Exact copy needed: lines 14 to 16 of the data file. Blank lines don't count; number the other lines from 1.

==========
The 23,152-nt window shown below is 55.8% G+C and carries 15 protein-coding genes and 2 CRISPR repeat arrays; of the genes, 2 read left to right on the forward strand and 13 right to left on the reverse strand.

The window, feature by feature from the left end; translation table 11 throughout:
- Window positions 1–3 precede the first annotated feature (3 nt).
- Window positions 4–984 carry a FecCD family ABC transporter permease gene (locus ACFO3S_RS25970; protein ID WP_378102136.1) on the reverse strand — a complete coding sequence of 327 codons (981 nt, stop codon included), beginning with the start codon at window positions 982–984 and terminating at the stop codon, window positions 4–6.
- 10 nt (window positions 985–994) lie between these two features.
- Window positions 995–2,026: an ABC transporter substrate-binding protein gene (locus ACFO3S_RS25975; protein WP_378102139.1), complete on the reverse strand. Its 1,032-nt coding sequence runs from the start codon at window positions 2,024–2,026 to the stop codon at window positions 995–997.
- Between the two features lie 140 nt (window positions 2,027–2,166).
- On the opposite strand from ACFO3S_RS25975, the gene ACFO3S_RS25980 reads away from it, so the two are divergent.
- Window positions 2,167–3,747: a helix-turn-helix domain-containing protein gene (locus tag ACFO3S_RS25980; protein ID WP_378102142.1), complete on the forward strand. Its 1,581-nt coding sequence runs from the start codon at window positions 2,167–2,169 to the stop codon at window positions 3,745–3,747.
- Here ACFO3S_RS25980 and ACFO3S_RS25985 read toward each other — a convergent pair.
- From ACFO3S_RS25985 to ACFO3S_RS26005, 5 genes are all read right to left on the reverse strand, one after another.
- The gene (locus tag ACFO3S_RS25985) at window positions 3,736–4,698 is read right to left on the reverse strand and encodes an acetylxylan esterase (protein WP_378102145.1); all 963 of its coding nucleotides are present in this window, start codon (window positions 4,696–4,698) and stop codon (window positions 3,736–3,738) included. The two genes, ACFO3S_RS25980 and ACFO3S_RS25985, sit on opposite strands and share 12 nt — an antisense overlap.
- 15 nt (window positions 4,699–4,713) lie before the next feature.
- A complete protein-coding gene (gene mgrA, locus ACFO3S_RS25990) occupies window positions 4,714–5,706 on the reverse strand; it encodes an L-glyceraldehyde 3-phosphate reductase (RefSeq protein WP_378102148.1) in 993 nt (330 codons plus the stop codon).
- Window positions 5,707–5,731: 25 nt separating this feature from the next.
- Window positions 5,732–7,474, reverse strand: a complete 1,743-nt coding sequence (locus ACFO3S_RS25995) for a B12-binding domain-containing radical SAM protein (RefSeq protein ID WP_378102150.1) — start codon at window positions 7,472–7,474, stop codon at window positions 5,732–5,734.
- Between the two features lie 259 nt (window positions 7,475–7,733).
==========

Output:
- A complete protein-coding gene (gene mgrA, locus ACFO3S_RS25990) occupies window positions 4,714–5,706 on the reverse strand; it encodes an L-glyceraldehyde 3-phosphate reductase (RefSeq protein WP_378102148.1) in 993 nt (330 codons plus the stop codon).
- Window positions 5,707–5,731: 25 nt separating this feature from the next.
- Window positions 5,732–7,474, reverse strand: a complete 1,743-nt coding sequence (locus ACFO3S_RS25995) for a B12-binding domain-containing radical SAM protein (RefSeq protein ID WP_378102150.1) — start codon at window positions 7,472–7,474, stop codon at window positions 5,732–5,734.